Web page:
White Savage (1943) Key Largo (1948)
White Savage (1943)
Directed by Arthur Lubin
For a time, Brooks toiled on B-movie fare like this trifle of South Seas hokum. Feisty island princess Maria Montez is wooed by shark fisherman Jon Hall, who needs access to her plentiful fisheries. Helpful island boy Sabu lends logistical support to the ambitious Hall. Angry gods and scurrilous side characters round out the picture, a commercial success but a critical failure. Frustrated by his career at this phase, in 1944 Brooks left Hollywood to join the Marine Corps.
Universal Pictures. Producer: George Waggner. Screenwriter: Richard Brooks. Cinematographer: Lester White. Editor: Russell Schoengarth. Cast: Maria Montez, Jon Hall, Sabu , Thomas Gomez, Sidney Toler. 35mm, Black and White, 76 min.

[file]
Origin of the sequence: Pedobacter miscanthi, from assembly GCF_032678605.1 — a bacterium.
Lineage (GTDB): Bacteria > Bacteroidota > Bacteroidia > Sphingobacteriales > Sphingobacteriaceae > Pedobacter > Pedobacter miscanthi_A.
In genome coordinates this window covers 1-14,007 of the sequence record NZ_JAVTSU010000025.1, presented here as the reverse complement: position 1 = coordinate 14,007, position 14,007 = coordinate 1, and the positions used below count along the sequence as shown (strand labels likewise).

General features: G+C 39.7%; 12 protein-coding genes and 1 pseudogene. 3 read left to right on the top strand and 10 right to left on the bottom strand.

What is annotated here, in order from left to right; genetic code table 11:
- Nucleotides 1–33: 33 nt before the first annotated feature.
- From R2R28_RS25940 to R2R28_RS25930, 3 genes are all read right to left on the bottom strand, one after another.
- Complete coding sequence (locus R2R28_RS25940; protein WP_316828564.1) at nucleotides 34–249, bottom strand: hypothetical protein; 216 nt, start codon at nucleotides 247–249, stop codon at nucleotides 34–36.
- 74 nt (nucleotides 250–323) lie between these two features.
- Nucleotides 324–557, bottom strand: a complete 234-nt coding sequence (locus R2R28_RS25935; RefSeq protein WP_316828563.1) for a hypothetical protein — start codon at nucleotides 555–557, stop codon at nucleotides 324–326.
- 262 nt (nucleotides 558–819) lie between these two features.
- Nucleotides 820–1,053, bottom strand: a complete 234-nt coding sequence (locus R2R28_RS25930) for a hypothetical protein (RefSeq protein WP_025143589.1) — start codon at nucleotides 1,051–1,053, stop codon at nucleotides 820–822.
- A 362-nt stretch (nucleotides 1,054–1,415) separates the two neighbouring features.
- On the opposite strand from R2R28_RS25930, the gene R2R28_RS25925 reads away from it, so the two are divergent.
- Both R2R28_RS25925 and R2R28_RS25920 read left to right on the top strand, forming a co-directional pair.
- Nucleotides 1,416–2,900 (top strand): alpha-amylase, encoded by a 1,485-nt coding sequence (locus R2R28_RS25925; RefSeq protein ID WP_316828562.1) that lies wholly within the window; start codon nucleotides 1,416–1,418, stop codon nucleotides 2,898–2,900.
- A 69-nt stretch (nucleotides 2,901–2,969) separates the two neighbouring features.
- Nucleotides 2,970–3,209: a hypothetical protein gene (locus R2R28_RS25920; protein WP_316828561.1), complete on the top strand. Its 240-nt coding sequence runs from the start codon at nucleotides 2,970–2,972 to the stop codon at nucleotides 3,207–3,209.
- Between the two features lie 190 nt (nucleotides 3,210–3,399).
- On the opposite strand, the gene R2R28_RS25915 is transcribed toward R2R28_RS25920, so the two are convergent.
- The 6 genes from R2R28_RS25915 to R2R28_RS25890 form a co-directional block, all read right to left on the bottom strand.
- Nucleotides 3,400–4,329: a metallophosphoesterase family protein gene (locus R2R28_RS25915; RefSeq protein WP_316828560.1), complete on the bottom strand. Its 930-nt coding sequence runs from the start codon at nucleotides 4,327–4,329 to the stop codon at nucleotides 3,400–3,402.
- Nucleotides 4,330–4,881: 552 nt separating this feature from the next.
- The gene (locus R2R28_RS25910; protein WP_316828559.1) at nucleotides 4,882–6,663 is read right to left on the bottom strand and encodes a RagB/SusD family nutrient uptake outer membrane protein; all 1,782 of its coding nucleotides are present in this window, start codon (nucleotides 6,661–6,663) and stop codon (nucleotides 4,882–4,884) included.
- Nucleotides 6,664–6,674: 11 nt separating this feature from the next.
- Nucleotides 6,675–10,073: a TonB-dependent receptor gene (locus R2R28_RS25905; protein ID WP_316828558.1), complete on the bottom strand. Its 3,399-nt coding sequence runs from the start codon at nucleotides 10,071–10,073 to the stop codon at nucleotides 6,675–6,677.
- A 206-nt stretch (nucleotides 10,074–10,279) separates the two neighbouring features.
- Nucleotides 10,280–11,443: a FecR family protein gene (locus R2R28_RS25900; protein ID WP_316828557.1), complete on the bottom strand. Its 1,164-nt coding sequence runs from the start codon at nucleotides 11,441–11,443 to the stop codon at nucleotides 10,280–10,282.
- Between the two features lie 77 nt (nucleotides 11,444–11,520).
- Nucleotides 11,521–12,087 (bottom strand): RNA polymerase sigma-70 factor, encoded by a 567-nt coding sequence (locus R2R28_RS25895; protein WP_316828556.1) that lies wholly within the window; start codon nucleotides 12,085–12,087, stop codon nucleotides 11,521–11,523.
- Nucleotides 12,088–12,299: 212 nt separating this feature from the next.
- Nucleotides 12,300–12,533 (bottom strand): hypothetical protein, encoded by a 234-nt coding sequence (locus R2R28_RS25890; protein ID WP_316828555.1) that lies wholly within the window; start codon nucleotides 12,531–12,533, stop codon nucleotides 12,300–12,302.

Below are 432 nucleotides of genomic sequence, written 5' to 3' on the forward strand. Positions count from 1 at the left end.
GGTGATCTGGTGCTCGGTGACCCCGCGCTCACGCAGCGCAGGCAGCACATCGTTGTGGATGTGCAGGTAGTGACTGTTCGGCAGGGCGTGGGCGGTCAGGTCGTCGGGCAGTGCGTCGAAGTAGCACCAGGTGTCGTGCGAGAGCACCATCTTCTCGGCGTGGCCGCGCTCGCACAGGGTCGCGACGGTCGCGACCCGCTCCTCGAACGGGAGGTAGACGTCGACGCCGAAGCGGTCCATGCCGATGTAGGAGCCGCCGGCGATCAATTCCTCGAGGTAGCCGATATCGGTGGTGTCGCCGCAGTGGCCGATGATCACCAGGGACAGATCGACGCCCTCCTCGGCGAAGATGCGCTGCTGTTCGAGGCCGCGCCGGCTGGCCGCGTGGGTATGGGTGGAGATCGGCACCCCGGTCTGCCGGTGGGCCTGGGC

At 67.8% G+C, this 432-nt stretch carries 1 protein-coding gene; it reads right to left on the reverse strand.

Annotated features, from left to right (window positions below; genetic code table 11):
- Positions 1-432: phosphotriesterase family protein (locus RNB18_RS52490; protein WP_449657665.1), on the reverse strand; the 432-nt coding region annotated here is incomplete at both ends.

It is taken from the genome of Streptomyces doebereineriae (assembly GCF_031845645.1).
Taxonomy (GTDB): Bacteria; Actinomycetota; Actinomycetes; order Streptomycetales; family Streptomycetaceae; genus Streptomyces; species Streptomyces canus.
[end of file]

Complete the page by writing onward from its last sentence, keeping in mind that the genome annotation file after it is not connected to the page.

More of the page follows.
Key Largo (1948)
Directed by John Huston
With John Huston, Brooks adapted Maxwell Anderson’s 1939 play about an everyman defending a war hero’s family from marauding bandits; here the action was transposed to post-World War II, and the theme of personal responsibility heightened. Thematically, the story shares genetic material with films as diverse as Storm Warning, Crossfire, Lord Jim and even White Savage. Critically, it was one of Brooks’ greatest successes up to that time. Claire Trevor won the Best Supporting Actress Oscar for her role as a washed-up nightclub singer and gun moll.
Warner Bros. Producer: Jerry Wald. Screenwriter: Richard Brooks, John Huston. Cinematographer: Karl Freund. Editor: Rudi Fehr. Cast: Humphrey Bogart, Edward G. Robinson, Lauren Bacall, Lionel Barrymore, Claire Trevor. 35mm, Black and White, 100 min.